Koya was one of the most beautiful places I have visited so far in Japan. However, finding information on what to do there and how to travel there wasn’t so easy. So I’ve gathered all information which helped me in one blog post! Read on for my guide to Koya, Japan!
Read my narrative blog post detailing my experience in Koya – to understand why it is really magical – here!
Guide to Koya: How to get there?
Osaka is the best starting point for traveling to Koyasan, as it connects the high-speed trains from Tokyo to the international Kansai airport. From Osaka, Koyasan is most conveniently reached through the Nankai line from Osaka Namba or Shin-Imamiya stations. Trains go until Gokurakubashi station, where you transfer onto the cable car, which takes you up the mountain. It climbs nearly one kilometer in 15 minutes! You have now arrived at the Koyasan station! Take a bus into the town center, as the you are not allowed to walk on this road.
Train route to Koyasan:
Passes and tickets for transportation:
- Koyasan World Heritage Ticket (2860 yen): Purchase this pass at Osaka Namba, Shin-Imamiya or Tengachaya Stations. It includes a roundtrip from Osaka to Koyasan (incl. cablecar), unlimited bus travel in Koyasan and discounted admission to some of the major temples. Please note that this ticket is only valid for two consecutive days. Find more information here!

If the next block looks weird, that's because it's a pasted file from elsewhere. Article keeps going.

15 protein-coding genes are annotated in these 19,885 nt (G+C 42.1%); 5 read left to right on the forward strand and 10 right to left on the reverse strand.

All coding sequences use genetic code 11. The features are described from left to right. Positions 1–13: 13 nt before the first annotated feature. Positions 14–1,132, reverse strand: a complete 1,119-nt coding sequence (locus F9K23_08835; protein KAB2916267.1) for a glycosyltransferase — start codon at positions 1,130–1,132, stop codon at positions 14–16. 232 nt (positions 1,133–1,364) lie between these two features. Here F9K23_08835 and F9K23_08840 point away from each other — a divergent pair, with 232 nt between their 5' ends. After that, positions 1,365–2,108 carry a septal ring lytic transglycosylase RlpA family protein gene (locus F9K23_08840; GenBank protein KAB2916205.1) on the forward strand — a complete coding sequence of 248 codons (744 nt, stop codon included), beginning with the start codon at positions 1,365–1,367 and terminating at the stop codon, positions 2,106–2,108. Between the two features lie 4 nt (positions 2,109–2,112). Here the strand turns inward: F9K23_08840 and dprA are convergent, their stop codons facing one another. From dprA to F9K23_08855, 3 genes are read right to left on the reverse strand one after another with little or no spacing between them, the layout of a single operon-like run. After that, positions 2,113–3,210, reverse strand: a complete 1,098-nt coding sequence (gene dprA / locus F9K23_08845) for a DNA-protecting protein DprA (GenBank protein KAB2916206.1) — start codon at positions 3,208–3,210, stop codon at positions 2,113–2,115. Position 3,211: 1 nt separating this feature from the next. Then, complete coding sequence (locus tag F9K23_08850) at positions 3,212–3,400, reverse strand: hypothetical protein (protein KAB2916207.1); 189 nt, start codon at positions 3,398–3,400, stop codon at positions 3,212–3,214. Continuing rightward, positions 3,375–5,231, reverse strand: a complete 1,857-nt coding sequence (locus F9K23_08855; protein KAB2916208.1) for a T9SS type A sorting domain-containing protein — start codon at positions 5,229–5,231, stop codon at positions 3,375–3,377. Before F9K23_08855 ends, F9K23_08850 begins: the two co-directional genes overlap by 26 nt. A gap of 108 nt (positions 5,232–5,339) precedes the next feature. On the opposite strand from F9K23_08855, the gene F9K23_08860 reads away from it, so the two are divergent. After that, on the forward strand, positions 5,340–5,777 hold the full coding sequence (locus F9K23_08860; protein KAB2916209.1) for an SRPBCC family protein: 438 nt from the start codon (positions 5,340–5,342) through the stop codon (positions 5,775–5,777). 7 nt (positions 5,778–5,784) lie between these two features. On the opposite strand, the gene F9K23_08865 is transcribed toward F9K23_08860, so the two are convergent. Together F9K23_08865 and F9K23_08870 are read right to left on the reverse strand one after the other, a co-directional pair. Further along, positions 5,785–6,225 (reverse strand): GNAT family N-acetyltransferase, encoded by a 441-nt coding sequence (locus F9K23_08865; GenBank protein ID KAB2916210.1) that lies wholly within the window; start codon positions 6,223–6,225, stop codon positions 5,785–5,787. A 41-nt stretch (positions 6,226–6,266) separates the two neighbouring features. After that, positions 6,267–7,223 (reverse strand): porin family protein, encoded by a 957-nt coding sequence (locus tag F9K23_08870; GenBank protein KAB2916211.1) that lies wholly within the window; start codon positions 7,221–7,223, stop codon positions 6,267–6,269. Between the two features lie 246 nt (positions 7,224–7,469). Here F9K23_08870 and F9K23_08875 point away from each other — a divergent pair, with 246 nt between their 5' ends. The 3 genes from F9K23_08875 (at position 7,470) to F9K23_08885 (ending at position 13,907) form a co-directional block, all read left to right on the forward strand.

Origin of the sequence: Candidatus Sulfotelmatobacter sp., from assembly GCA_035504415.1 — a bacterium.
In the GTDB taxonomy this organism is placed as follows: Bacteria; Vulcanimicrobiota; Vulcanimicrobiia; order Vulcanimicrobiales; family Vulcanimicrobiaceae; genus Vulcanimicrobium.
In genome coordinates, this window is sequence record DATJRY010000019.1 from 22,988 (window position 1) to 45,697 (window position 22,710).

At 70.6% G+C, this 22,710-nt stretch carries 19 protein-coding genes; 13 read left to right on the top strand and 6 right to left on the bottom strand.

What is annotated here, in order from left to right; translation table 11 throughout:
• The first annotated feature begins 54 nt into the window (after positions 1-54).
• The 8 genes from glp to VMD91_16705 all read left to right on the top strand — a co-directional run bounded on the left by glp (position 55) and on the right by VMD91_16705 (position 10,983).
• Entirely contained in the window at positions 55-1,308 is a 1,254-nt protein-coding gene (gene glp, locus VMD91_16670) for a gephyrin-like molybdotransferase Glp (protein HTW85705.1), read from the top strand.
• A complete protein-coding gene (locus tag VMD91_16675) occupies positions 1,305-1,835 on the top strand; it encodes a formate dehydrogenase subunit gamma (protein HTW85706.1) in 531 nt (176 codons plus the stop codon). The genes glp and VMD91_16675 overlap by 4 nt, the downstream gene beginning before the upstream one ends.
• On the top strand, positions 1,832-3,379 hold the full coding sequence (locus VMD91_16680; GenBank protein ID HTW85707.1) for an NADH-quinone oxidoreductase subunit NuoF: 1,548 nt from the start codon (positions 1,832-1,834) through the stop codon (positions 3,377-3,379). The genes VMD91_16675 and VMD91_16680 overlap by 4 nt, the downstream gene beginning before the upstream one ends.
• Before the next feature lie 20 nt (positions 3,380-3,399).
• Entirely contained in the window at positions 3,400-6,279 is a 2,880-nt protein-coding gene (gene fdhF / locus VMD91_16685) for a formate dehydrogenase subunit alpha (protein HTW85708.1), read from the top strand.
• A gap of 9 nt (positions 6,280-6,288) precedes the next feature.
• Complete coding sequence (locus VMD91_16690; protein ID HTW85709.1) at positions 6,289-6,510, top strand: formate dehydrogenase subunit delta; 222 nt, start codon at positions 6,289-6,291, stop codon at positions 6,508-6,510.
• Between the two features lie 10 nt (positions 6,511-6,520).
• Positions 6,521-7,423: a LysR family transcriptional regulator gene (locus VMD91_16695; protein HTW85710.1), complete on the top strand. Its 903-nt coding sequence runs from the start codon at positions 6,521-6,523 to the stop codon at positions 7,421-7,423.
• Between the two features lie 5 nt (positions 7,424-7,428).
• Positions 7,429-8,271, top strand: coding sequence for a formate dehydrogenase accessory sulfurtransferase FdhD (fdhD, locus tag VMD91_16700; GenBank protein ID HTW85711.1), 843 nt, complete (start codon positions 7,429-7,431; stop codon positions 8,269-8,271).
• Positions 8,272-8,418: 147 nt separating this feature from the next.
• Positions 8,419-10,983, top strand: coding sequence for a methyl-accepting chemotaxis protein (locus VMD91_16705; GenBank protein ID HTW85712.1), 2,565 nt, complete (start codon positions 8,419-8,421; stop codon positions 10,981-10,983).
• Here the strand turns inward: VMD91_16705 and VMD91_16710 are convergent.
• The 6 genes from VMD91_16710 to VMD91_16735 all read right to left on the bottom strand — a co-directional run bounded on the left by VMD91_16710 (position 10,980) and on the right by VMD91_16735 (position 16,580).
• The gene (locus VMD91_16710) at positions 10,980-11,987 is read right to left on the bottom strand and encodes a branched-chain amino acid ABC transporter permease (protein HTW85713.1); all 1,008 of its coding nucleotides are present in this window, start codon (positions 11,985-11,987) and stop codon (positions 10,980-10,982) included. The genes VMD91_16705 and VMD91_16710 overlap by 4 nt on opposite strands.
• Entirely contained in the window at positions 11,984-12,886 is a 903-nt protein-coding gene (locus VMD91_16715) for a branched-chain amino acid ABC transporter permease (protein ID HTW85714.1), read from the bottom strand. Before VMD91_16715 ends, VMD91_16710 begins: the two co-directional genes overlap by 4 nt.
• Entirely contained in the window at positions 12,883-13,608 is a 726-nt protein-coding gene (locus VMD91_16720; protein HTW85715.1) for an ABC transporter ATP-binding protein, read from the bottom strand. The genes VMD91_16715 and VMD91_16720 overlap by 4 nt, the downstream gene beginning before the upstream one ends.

- Kansai Thru Pass (4000 or 5200 yen – 2 or 3 days): This is quite an expensive pass, which allows you to visit Koyasan with other places in the Kansai region. It includes unlimited travel on buses, trains and other modes of transportation, with exception of the JR lines. More information here.
- Two day bus pass (890 yen): Koyasan is not a very large town, but it is worth buying the bus pass for the duration of your visit. Especially when it’s raining, this is an easier and warmer method of transportation! This can be purchased at Koyasan station.
- Traveling with your JR pass: The Nankai line from Osaka to Hashimoto/Gokurakubashi station is not covered by the JR pass. To make the most of your pass, travel by JR line from Nara -> Hashimoto station, this takes approximately 1 hour and 40 minutes. From there you transfer to the Nankai line to Gokurakubashi, which is not covered by the JR pass.
The bus station at Koyasan station:
Buslines in Koyasan:
What to do in Koya?
- Visit the Unesco World Heritage-listed temples and monuments. The town contains many temples, built since the founding in 800 A.D. Find a complete list & more information here.
- Okunoin cemetery and temple: this is part of the famous monuments, and definitely a must visit when in Koyasan. Find more detailed information here.
- Meditation class: I participated in a meditation (Ajikan style) class at the Ekoin temple. I can highly recommend this! More information can be found on the website of the Ekoin temple.
- Night-time cemetery tour: Want to learn about Koyasan history, Esoteric Buddhism and have the chance to see some impressive wildlife? An English speaking monk gives a tour of the Okunoin graveyard in the evening – more information here.
- Hiking: Koyasan is located in an area full of lush forests, and there are several pilgrimage routes which are great for hiking! One of the more well known is the Choishi Stupa Route – more information can be found here and here. Check for bear warnings before heading out!